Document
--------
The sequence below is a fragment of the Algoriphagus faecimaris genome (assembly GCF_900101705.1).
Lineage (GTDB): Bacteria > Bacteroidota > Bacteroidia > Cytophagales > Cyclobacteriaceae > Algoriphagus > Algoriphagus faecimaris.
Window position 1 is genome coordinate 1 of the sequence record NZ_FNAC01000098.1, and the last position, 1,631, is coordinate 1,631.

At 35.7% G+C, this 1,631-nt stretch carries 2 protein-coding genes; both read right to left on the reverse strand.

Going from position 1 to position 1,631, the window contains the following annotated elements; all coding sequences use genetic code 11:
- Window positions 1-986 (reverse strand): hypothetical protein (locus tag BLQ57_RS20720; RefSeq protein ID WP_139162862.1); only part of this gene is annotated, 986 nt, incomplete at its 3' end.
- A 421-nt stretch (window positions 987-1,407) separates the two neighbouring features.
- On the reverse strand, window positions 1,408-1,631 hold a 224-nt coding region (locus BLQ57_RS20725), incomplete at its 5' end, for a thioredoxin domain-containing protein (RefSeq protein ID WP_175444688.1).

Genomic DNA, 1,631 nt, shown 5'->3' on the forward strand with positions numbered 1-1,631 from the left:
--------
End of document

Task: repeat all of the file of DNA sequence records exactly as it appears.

The sequence below is a fragment of the Algoriphagus faecimaris genome (assembly GCF_900101705.1).
Lineage (GTDB): Bacteria > Bacteroidota > Bacteroidia > Cytophagales > Cyclobacteriaceae > Algoriphagus > Algoriphagus faecimaris.
Window position 1 is genome coordinate 1 of the sequence record NZ_FNAC01000098.1, and the last position, 1,631, is coordinate 1,631.

At 35.7% G+C, this 1,631-nt stretch carries 2 protein-coding genes; both read right to left on the reverse strand.

Going from position 1 to position 1,631, the window contains the following annotated elements; all coding sequences use genetic code 11:
- Window positions 1-986 (reverse strand): hypothetical protein (locus tag BLQ57_RS20720; RefSeq protein ID WP_139162862.1); only part of this gene is annotated, 986 nt, incomplete at its 3' end.
- A 421-nt stretch (window positions 987-1,407) separates the two neighbouring features.
- On the reverse strand, window positions 1,408-1,631 hold a 224-nt coding region (locus BLQ57_RS20725), incomplete at its 5' end, for a thioredoxin domain-containing protein (RefSeq protein ID WP_175444688.1).

Genomic DNA, 1,631 nt, shown 5'->3' on the forward strand with positions numbered 1-1,631 from the left: